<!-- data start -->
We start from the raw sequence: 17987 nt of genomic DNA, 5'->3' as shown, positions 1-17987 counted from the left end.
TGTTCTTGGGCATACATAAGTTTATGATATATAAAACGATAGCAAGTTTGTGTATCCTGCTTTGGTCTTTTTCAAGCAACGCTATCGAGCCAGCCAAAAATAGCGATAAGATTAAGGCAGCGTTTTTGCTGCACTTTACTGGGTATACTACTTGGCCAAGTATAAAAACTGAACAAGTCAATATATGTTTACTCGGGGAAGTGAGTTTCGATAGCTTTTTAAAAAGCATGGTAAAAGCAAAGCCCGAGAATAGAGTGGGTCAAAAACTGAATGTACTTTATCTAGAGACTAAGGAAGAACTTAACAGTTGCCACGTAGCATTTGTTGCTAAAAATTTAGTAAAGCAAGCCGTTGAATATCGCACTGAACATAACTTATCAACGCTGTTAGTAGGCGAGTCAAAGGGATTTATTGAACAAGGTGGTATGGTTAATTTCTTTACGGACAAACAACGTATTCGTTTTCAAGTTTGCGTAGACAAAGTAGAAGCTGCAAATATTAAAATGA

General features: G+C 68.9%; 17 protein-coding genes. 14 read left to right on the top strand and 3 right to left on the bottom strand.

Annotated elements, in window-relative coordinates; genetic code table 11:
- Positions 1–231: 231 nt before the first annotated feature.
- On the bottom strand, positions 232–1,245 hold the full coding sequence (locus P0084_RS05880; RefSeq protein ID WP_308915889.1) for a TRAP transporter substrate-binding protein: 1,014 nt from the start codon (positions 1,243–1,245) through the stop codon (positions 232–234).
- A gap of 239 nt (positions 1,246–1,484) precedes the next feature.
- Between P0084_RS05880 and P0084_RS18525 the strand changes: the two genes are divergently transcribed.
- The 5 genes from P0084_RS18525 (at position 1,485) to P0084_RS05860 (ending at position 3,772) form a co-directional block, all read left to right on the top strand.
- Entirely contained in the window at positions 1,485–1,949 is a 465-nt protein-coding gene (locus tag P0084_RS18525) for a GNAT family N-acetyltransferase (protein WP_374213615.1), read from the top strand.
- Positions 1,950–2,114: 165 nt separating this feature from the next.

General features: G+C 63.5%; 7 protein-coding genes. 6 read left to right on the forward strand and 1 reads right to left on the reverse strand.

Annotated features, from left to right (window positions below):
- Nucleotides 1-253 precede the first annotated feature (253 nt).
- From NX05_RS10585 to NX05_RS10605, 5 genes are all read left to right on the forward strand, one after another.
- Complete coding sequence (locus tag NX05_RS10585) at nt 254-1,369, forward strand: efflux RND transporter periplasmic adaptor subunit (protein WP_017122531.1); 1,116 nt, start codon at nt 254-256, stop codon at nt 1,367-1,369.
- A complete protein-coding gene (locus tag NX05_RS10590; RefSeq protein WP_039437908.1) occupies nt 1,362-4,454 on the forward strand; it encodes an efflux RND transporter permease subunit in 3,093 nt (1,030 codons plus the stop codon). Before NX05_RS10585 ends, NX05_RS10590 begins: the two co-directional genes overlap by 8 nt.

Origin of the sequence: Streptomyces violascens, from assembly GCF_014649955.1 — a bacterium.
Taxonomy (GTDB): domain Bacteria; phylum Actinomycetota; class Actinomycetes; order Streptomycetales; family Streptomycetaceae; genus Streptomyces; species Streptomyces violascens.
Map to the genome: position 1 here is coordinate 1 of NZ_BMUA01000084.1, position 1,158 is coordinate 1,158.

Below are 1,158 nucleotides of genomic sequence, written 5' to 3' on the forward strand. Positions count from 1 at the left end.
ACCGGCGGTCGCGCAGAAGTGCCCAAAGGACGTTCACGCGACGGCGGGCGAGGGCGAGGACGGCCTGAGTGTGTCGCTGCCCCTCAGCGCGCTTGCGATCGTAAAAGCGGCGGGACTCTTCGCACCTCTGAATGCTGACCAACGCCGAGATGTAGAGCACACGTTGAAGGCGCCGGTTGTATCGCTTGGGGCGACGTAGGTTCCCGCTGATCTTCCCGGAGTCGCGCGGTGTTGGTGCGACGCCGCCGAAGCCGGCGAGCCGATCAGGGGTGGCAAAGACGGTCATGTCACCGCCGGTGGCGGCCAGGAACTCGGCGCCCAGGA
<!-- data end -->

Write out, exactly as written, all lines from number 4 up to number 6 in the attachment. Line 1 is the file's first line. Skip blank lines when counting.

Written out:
Annotated elements, in window-relative coordinates; genetic code table 11:
- Positions 1–231: 231 nt before the first annotated feature.
- On the bottom strand, positions 232–1,245 hold the full coding sequence (locus P0084_RS05880; RefSeq protein ID WP_308915889.1) for a TRAP transporter substrate-binding protein: 1,014 nt from the start codon (positions 1,243–1,245) through the stop codon (positions 232–234).